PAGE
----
General Stacks
Slot 2423 (3 Floor, East Wing) Non-fiction 952.025 K3E2 (Browse shelf) Available 201982

This book is translated from the Japanese book of 'Sekai no naka no nihon: Juroku seiki made sakanobotte miru' from the Collected Works of Donald Keene, Vol. 9; 'Donarudo kin chosakushu dai 9 kan sekai no naka no nihonbunka' published by Shinchosha Publishing Co., Ltd in 2013.
It was originally published by Chuokoron-Shinsha, Inc., in 1992.

Table of content

The Dutch arrive
Japanese views of the early modern era
Meiji melancholy
An era for the masses
Japanese language in literature
The Japanese and the absolute
Japan as a member of the global community

Few figures in recent decades have been more qualified to probe the cultural riches and pitfalls of that long, peaceful stretch of Japanese history known as the Edo (1603 -1867) period than literary scholar Donald Keene and historical novelist Shiba Ryotaro. Keene is an expert on Edo playwright Chikamatsu Monzaemon, while Shiba brought to life the characters who animated the period’s final years, including revolutionary Sakamoto Ryoma (1836 -1867). More importantly, both had an omnivorous interest in Edo culture that extended far beyond their own areas of specialization. Between 1989 and 1990, the two met in Osaka and Kyoto for a series of informal conversations on the period, published here for the first time in English. These exchanges continued a broader discussion of Japan’s cultural roots that began nearly two decades earlier, in a series of conversations published in the companion volume The People and Culture of Japan.
Among the factors most profoundly shaping Edo Japan were its closed borders, which both kept out war and nurtured a distinctive culture. As Keene and Shiba note, this period of isolation produced many of the artistic and literary forms that we now view as quintessentially Japanese, from haiku poetry and kabuki theater to ukiyo-e prints. The spirit of Edo revealed in these works is exuberantly playful, and often intended for the highly literate masses. Everyday cultural traditions like kimonos, classic Japanese cuisine, and tatami mats also emerged in this era. Yet even Edo Japan was not truly insular. The tiny Dutch outpost at Dejima, for instance, had an enormous impact on domestic culture; it was, in Shiba’s words, like the pinhole in a homemade camera.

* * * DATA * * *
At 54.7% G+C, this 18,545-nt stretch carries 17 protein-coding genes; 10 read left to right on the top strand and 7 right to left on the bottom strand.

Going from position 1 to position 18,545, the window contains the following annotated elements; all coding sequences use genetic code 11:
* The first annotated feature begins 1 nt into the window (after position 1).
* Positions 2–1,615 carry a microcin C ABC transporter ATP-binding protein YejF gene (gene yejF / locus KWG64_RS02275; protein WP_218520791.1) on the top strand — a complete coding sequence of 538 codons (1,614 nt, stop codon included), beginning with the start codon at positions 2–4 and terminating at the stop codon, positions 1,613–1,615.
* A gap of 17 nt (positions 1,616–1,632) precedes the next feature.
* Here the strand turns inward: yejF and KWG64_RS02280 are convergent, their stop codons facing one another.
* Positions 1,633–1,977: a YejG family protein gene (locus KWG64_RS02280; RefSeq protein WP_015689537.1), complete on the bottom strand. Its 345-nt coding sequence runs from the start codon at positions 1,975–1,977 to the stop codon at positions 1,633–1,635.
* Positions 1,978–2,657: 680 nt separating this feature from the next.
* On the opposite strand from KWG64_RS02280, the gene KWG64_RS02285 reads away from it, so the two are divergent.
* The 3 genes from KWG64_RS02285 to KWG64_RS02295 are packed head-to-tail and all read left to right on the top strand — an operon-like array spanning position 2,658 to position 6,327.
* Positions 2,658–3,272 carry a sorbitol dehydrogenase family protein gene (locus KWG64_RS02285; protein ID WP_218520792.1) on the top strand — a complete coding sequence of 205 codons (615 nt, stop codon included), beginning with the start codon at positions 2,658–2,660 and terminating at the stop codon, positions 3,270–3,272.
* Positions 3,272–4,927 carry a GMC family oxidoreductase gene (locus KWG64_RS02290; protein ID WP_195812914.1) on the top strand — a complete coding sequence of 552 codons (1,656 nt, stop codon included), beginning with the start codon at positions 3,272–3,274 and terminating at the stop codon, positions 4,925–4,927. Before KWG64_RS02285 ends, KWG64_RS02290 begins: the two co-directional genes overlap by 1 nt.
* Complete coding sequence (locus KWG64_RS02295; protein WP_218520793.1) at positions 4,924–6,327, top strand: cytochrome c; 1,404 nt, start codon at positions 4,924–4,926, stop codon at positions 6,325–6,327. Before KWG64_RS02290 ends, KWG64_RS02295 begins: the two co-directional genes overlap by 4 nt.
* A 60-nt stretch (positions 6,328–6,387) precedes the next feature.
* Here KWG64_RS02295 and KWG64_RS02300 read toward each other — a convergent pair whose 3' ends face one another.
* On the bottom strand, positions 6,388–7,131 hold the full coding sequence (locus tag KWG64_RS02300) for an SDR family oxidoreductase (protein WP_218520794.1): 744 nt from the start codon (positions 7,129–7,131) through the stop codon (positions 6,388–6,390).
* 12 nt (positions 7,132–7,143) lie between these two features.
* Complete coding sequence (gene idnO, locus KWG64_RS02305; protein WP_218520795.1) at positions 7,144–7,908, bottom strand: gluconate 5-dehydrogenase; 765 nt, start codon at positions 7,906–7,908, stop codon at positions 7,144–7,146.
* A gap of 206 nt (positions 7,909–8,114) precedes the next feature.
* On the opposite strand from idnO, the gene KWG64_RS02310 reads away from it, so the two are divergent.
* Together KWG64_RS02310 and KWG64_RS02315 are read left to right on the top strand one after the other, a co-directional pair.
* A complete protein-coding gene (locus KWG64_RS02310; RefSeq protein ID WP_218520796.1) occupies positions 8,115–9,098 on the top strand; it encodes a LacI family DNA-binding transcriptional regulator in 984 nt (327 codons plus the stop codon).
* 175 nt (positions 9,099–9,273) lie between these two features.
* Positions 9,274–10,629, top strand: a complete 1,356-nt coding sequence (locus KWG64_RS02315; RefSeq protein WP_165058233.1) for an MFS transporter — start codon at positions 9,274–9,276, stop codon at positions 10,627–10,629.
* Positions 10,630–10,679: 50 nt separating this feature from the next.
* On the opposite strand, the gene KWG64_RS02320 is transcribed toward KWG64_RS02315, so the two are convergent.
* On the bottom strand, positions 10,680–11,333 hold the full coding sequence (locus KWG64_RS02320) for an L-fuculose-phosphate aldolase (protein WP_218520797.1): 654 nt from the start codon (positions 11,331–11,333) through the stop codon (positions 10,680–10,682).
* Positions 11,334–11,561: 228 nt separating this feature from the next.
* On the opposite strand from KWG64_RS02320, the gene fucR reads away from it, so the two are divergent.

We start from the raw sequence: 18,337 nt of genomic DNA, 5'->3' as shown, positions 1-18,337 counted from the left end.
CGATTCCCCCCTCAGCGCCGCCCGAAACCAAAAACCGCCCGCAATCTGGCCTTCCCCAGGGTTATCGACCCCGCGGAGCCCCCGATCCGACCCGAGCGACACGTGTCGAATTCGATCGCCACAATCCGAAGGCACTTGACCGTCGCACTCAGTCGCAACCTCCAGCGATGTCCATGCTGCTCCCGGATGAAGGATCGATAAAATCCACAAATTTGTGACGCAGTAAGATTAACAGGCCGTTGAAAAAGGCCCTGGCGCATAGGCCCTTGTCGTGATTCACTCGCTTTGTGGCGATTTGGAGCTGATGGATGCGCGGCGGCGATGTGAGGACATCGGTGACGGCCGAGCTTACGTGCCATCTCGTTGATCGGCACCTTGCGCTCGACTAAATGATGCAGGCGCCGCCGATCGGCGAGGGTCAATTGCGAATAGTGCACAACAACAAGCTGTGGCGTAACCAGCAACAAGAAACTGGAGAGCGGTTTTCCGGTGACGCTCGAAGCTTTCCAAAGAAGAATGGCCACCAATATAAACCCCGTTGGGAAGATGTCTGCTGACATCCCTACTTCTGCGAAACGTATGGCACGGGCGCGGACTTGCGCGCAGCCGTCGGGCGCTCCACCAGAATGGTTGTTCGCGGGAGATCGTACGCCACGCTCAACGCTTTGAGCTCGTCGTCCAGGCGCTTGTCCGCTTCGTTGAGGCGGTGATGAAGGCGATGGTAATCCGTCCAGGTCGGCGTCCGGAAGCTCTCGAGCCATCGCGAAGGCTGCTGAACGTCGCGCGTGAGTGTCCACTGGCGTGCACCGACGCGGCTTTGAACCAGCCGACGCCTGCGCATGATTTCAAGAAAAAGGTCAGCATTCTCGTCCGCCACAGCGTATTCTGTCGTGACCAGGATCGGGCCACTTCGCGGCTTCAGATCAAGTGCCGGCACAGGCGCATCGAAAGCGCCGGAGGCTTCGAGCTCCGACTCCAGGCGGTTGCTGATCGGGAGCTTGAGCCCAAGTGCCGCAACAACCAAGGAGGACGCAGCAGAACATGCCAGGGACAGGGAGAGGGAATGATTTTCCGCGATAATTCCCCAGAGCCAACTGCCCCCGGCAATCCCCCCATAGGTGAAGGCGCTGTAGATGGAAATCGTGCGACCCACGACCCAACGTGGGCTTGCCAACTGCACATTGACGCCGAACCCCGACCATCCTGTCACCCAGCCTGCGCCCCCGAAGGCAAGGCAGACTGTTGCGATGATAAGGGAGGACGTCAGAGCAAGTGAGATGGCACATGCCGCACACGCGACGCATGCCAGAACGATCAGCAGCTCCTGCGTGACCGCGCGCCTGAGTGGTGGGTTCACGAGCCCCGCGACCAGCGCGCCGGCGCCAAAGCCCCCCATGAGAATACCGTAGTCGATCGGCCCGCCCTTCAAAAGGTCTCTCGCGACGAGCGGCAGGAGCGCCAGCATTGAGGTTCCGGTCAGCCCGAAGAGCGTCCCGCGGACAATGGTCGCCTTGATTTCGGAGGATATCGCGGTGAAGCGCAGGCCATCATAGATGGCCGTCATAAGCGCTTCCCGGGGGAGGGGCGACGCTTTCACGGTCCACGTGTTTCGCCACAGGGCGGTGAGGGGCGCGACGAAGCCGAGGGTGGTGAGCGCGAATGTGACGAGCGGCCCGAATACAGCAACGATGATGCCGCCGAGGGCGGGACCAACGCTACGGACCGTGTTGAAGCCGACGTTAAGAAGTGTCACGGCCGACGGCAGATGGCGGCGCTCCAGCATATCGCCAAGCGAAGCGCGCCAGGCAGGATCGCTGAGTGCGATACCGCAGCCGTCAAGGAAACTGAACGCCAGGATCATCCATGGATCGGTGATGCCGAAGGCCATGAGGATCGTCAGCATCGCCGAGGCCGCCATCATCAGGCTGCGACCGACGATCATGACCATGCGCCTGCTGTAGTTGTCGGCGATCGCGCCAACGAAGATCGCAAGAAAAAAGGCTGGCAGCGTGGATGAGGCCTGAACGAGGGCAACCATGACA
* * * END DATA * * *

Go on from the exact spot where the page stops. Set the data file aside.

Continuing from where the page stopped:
For all their appreciation of this period, however, Shiba and Keene also deliver a clear-eyed critique of its downsides. Isolation meant stagnation in the sciences and industry, and even the abandonment of some technology (the military gave up guns, and ships were ordered to use only a single sail). Keene argues that despite its dazzling beauty, Edo literature and art lack the depth of works from earlier and later years. It is these insights that make the volume not only an excellent introduction to the period but an incisive commentary that experts and amateur history fans alike will enjoy.

https://japanlibrary.japantimes.co.jp/history/edo-japan-encounters-the-world/